Changing gears, the following question from the audience wondered if sf writers now are better at extrapolation than the previous generation (Asimov, Clarke) was and if it’s “more integral.” Malka said that her books are less about prediction than saying something, and cited the adage that sf is less predictive (of the future) and more descriptive (of the present). Daniel was asked where his stationary bike monsters (the “ngk”) came from. He joked that it was a comment on gentrification, then replied that in his world of ghosts, he wanted something small, powerful and unkillable.

A question about the importance of setting to them both highlighted both what they had in common (their settings are “dynamic” and place has an important role in their books) and their differences. His experiences are rooted (he moved to NYC years ago, and, although most of his readers may not, he “cares where Bedford Avenue is”), while she has lived over the world, rarely in one place for long, and has a geopolitical perspective. Yet their work involves each in compassion; she has more than a decade of experience in humanitarian aid and development, whereas he’s been more hands-on as an EMT. Something else they have in common, asked how they plot out their books, if, for example, they use index cards, both responded that they don’t painstakingly plot out their books.

Capping the evening perfectly, and eradicating the pun for good, asked which Older is older, Malka pointed to her daughter and quipped that it was her – “she’s a little Older.”

The crowd of about 50 included Melissa C. Beckman, Richard Bowes, Rob Cameron (running tech), Lynn Cohen Koehler, Barbara Krasnoff (managing the door), John Kwok, Gordon Linzner, James Ryan, Terence Taylor. Afterward, people milled around, socialized and grabbed a bite (food, coffee, tea, beer, wine) at the Café. Owing to Freund’s delay, there was no Jenna Felice Freebie Table this month (though I had Lunacon 2017 flyers with me to distribute).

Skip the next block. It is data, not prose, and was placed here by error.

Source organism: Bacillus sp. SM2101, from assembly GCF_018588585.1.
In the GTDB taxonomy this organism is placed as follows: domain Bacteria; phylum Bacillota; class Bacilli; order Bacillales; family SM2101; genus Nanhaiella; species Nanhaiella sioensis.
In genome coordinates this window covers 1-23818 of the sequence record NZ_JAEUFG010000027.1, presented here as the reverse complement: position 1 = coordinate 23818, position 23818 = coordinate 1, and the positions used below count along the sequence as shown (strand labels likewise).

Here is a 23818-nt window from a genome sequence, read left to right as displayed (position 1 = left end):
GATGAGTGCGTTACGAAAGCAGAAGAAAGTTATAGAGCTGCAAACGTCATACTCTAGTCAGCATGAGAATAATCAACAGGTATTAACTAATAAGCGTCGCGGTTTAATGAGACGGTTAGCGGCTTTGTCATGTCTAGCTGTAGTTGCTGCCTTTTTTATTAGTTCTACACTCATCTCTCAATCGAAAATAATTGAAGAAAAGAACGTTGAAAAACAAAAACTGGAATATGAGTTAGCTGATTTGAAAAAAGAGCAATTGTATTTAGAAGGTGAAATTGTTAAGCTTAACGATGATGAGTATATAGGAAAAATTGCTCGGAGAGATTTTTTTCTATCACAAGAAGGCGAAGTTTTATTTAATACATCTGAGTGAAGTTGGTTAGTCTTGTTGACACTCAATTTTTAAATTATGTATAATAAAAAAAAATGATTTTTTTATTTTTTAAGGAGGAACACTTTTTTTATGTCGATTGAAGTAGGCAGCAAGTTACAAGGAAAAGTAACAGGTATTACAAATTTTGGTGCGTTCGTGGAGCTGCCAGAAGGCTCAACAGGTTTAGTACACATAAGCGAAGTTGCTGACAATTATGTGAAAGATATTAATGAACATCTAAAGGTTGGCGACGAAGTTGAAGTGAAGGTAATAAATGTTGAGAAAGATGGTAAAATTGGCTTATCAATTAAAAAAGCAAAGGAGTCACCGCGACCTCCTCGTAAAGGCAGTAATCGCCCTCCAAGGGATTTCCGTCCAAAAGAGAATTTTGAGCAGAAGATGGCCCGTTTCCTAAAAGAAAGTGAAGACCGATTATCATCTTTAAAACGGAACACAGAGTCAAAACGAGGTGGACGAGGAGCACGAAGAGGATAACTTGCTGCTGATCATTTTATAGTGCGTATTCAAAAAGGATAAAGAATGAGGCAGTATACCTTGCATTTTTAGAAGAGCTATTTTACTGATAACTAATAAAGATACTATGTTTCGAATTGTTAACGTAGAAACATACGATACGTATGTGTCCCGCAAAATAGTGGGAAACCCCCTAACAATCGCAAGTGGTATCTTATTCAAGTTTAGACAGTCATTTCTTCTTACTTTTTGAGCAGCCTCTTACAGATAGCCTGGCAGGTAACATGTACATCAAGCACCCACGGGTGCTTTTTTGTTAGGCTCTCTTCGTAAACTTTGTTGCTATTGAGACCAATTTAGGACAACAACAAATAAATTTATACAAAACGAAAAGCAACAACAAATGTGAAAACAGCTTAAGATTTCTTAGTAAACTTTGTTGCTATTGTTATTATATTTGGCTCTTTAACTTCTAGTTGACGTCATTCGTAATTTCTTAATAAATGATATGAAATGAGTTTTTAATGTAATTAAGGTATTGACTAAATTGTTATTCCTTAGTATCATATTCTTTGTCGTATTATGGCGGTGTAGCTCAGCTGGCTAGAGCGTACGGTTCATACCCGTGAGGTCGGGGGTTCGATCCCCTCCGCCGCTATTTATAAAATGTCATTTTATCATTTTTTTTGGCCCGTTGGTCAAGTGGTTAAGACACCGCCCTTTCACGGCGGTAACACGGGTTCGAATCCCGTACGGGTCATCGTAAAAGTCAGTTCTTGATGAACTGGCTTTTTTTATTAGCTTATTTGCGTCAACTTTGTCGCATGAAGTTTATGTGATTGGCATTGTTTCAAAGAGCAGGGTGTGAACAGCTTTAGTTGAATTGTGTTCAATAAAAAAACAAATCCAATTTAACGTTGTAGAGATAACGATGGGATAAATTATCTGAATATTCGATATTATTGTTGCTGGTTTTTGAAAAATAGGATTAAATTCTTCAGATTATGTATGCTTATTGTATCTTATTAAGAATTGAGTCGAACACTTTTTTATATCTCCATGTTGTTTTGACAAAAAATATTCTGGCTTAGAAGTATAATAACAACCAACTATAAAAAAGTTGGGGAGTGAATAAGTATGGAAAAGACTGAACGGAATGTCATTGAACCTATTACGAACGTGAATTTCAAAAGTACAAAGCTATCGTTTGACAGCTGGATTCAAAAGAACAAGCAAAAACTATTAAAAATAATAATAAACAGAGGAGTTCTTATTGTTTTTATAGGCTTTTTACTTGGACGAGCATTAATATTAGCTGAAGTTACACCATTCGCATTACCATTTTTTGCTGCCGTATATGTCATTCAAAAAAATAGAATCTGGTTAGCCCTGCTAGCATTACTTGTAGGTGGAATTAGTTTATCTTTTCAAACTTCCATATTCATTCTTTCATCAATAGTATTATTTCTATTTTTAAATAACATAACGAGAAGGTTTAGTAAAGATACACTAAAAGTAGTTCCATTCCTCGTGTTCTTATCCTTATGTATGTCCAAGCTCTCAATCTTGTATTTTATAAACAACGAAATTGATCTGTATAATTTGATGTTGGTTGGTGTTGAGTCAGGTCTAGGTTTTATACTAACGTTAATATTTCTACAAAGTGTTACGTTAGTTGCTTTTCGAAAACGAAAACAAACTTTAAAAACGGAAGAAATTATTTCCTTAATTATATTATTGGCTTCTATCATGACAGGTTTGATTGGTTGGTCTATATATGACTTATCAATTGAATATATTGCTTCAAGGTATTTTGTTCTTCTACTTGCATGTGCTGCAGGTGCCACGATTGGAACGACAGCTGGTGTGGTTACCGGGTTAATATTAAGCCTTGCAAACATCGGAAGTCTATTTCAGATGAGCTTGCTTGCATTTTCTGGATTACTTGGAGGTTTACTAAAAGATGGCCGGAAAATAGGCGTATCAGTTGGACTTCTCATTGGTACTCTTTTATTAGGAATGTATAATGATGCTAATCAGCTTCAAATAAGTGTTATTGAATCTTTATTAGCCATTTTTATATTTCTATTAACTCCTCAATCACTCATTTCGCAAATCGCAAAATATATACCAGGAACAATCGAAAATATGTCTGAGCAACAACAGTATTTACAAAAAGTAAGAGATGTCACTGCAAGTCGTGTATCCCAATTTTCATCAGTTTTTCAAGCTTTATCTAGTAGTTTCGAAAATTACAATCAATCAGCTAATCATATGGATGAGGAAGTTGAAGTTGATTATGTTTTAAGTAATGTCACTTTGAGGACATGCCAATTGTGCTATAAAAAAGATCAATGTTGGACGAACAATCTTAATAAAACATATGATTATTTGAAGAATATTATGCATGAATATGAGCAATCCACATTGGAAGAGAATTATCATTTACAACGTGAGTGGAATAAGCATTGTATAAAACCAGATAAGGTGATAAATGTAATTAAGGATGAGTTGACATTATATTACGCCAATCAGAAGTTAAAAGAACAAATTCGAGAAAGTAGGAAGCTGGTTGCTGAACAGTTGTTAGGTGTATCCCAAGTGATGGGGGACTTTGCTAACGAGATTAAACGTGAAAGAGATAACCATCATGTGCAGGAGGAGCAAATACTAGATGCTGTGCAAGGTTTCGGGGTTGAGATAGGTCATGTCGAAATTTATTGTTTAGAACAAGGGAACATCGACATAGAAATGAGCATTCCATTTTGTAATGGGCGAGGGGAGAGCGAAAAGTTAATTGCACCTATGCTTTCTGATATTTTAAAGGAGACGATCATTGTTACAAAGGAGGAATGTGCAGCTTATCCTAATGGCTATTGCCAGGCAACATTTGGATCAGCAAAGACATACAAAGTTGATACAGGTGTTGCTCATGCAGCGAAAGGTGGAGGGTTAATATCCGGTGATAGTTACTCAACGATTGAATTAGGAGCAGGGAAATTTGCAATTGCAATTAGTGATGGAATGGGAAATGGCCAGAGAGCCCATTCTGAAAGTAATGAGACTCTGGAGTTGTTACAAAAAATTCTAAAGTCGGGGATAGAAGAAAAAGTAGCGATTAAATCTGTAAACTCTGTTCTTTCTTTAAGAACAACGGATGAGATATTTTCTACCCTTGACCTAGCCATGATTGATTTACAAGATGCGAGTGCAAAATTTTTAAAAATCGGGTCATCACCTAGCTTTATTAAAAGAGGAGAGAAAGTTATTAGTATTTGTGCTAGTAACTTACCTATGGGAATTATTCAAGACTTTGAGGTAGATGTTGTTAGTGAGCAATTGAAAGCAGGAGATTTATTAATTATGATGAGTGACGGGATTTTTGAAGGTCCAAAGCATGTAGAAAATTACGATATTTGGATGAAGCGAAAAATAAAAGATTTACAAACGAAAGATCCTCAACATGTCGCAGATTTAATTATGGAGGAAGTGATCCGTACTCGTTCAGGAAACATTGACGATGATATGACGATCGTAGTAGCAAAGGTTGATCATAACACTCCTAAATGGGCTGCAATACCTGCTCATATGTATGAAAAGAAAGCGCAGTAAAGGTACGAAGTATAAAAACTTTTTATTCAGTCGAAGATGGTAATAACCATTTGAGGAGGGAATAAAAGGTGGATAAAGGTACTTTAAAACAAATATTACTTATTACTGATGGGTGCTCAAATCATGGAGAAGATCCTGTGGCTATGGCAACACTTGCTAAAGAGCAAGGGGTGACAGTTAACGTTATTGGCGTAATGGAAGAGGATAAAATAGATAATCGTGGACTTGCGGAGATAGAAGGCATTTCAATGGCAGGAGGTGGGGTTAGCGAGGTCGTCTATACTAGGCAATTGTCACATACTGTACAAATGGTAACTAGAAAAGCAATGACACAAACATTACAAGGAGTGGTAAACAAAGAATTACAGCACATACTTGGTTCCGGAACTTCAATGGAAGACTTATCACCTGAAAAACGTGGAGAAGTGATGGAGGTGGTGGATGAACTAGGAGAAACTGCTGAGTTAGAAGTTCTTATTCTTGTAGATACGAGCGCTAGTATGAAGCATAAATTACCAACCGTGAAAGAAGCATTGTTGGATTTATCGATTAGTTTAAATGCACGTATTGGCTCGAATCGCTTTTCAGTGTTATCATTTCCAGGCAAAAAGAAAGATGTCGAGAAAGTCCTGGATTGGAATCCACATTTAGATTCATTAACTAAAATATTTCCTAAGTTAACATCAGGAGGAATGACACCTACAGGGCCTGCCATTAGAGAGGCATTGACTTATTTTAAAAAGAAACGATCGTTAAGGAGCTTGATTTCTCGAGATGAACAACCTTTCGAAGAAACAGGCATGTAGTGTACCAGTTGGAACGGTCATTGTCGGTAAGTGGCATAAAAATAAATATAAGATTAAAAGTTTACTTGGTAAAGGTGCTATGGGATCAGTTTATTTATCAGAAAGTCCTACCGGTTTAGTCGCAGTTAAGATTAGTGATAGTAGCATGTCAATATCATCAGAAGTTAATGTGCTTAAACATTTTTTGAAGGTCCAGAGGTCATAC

Pixel Scroll 3/2/17 Doing The Trilogy Backwards

(1) RECURSIVE NEWS. The Large Hadron Collider gets a pixel tracker.

Officials said the replacement of a key component inside the CMS experiment represented the first major upgrade to the LHC – the world’s biggest machine.

Engineers have been carefully installing the new “pixel tracker” in CMS in a complex and delicate procedure on Thursday 100m underground….

More than 1,200 “dipole” magnets steer the beam around a 27km-long circular tunnel under the French-Swiss border. At certain points around the ring, the beams cross, allowing collisions to take place. Large experiments like CMS and Atlas then record the outcomes of these encounters, generating more than 10 million gigabytes of data every year.

The CMS (Compact Muon Solenoid) pixel tracker is designed to disentangle and reconstruct the paths of particles emerging from the collision wreckage.

“It’s like substituting a 66 megapixel camera with a 124 megapixel camera,” Austin Ball, technical co-ordinator for the CMS experiment, told BBC News.

In simple terms, the pixel detector takes images of particles which are superimposed on top of one another, and then need to be separated.

(2) COLLECTING THE CURE. A bidder paid top dollar for a moldy piece of history.

The mold in question — which actually outpaced early expectations to be sold for a whopping $14,617, according to The Associated Press — is a capsule of the original Penicillium chrysogenum Alexander Fleming was working with when he discovered the antibiotic penicillin. Encased in a glass disc, inscribed with the words “the mould that first made Penicillin,” and signed by Fleming himself, the little sample comes from the collection of Fleming’s niece, Mary Anne Johnston.

(3) GOLD RUSS. James Davis Nicoll has the panelists reading “When It Changed” by Joanna Russ at Young People Read Old SFF.

With this story we enter the 1970s, the last decade in the Young People project . I knew which story I wanted to begin the decade with: Joanna Russ’ 1972 Nebula-winner “When It Changed”. Noted author and critic Russ’s story is a reply to such classics as Poul Anderson’s Virgin Planet, stories in which planets populated entirely by women are granted that most precious of treasures, a man and his unsolicited advice. Russ was not always entirely pleased by the status quo. Subtle hints of her displeasure can be detected in this classic first contact tale.